UAE, Saudi Arabia to set up mega refineries to cater to local demand as well as to export surplus products to regional markets.
Pakistan will get a $20 billion-plus economic package from Saudi Arabia during the two-day visit of Saudi Crown Prince Mohammad bin Salman to Islamabad, Khaleej Times has learnt.
The government will take up preferential trade agreement and ease of business visas with the Crown Prince, who heads a high-profile delegation to hold talks with Prime Minister Imran Khan on Sunday, according to senior officials of Ministry of Trade in Islamabad.
Pakistan’s Minister for Information and Broadcasting Fawad Chaudhry said both the countries will sign at least eight memoranda of understanding to promote bilateral trade and investment in the medium- to long-term period.
“Pakistan is open for business and investment. Prime Minister Imran Khan delivered this message at recent World’s Government Summit in Dubai and exchange of top level delegations from the UAE and Saudi Arabia shows that we are on right track,” Chaudhry told Khaleej Times on Friday.
The Wall Street Journal reported last month that Saudi Arabia and the UAE have offered Pakistan approximately $30 billion in investment and loans. In addition to offering oil imports worth $6 billion on deferred payments, both countries have already deposited $3 billion each in Pakistan’s central bank to ease balance of payments crisis and support the rupee.
“The UAE and Saudi Arabia are going to set up mega refineries in Pakistan to cater to the local demand as well as to export surplus products to regional markets,” Chaudhry said.
Last month, Saudi Energy Minister Khalid Al Falih visited Gwadar and inspected the site for the proposed oil refinery and petrochemicals complex that will cost up to $10 billion in five years.
“Pakistan is expected to sign investment deals worth billions of dollars during visit of Crown Prince Mohammed bin Salman, including a multibillion dollar oil refinery in port city of Gwadar,” Chaudhry said.
In a statement, Pakistan’s Board of Investment said total Saudi investments is expected to cross $20 billion over the next few years. However, no details were provided.
According to senior officials, Saudi Arabia is expected to announce $7 billion investment in the power sector and $2 billion in renewable energy including solar and wind projects. It is also expected to invest in mineral and mining projects including the Reko Diq, they said.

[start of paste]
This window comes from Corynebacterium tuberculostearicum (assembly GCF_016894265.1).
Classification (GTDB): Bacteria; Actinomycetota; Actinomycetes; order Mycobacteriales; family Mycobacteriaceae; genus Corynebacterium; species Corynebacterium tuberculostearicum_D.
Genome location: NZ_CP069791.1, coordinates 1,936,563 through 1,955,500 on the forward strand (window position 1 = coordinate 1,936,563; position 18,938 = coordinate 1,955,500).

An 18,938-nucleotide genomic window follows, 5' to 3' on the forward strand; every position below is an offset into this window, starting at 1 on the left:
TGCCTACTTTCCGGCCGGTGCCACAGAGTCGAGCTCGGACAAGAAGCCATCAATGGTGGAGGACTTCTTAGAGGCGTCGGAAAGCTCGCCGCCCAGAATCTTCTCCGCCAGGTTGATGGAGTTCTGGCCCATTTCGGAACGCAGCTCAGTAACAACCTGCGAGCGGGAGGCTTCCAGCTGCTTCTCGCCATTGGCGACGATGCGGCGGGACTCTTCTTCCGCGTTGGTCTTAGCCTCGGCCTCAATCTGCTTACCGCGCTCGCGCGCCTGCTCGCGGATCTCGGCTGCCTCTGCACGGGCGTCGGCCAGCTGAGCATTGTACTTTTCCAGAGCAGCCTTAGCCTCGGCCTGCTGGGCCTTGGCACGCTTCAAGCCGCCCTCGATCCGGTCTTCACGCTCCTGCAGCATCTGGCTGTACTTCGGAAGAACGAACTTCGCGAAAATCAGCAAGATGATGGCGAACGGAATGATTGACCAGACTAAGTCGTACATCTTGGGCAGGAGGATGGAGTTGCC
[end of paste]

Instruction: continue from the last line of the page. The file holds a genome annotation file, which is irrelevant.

Islamabad is also expected to invite Saudi Arabia to participate in privatisation of LNG-fired two power plants worth over $2 billion. “An agreement for $3 billion oil facility on deferred payments will also be signed during the visit of Saudi Crown Prince,” according to official from Pakistan’s Ministry of Trade.
“The Pak-Saudi Coordination Council would be set up to ensure speedy implementation on MoUs to be signed during the visit. Prime Minister Imran Khan would personally monitor the situation,” the officials said, adding that the private sector of the two countries would be engaged to promote investments in the agro industry, information technology and hospitality sectors.
Saudi ministers and businessmen will hold meetings with Pakistani counterparts to promote bilateral cooperation in their respective fields as well as discuss opportunities in the private sector, Pakistan’s Foreign Ministry said in a statement.
Back in business
Muzzammil Aslam, former CEO of EFG-Hermes Pakistan, said Saudi investments will be ranging from short-term period to medium-term and long-term tenure in key sectors such as power, renewable energy, petrochemicals, infrastructure and mining, among others.
“Approximately $5-6 billion investment deals will be for short-term period while $2-$3 billion to be invested in medium term and another $10-$12 billion investment is of long-term nature. Pakistan will be back to investors’ radar and follow up investments from other counties will come through,” Aslam told Khaleej Times on Friday.
He said the MoUs will not ease current balance of payment crisis, but it will flag Pakistan as an attractive investment destination.
“The projects will ease Pakistan’s long due structural deficit. With the projects’ completion, the surplus will encourage value-added industry to set up and encourage local investors to participate,” Aslam said.
Analysts said UAE and Saudi investments will provide a new lifeline to Pakistan’s struggling economy, which was recently downgraded to B- from B by S&P Global Ratings. They said timely help from Gulf nations and China will help boost foreign investment that dropped by 19.2 per cent to $1.4 billion in first half of financial year 2018-19 as compared to $1.7 billion in the same period of 2017-18.